The costs involved with running a restaurant in New York City have never been more daunting. Even for a stalwart of the fine-dining breed, labor costs can undue profitability. And when a union is involved, the costs can become insurmountable.
Georges Briguer, who has owned the old-school French institution since 1966, has closed Le Perigord as he has not been able to reach terms with the restaurant union, Local 100. The owner and the union had negotiated for four months to no avail. Now, legally, closing and reopening as a new business is Mr. Briguer’s path forward. According to the owner, “We would have to increase the price of the dinner too much…we have no choice,” in order to meet the new deal that would have required an additional $80 per day, per employee–about $12,000 per week–to cover the additional healthcare and pension requests.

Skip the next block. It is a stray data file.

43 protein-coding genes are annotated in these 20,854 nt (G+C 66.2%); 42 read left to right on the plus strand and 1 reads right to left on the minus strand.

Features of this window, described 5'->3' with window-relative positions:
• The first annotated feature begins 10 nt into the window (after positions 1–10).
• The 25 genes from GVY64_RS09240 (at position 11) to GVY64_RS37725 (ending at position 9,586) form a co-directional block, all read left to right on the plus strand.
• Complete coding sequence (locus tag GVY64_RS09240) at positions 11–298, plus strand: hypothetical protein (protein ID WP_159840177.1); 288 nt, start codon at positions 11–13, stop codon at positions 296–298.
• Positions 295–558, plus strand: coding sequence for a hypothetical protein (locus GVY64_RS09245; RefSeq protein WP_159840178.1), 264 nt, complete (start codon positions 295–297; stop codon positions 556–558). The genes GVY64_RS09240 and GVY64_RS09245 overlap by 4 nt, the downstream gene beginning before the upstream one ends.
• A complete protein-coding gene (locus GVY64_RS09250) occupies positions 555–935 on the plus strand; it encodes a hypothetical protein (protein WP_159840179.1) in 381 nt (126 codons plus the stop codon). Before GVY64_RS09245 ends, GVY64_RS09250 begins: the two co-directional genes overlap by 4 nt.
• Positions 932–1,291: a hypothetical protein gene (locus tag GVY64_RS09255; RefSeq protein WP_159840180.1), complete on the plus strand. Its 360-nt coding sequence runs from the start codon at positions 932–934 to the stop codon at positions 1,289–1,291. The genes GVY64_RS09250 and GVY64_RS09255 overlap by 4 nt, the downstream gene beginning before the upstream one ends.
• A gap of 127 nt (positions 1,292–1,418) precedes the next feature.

In six months, the restaurant at 405 East 52nd will turn the lights back on under a new name: Restaurant 405. Le Perigord, which once served neighborhood regulars and celebrities such as Truman Capote and Donald Trump alike, will be a memory. The revised restaurant will have a new menu, but the owner hopes to rehire his staff, sans union.
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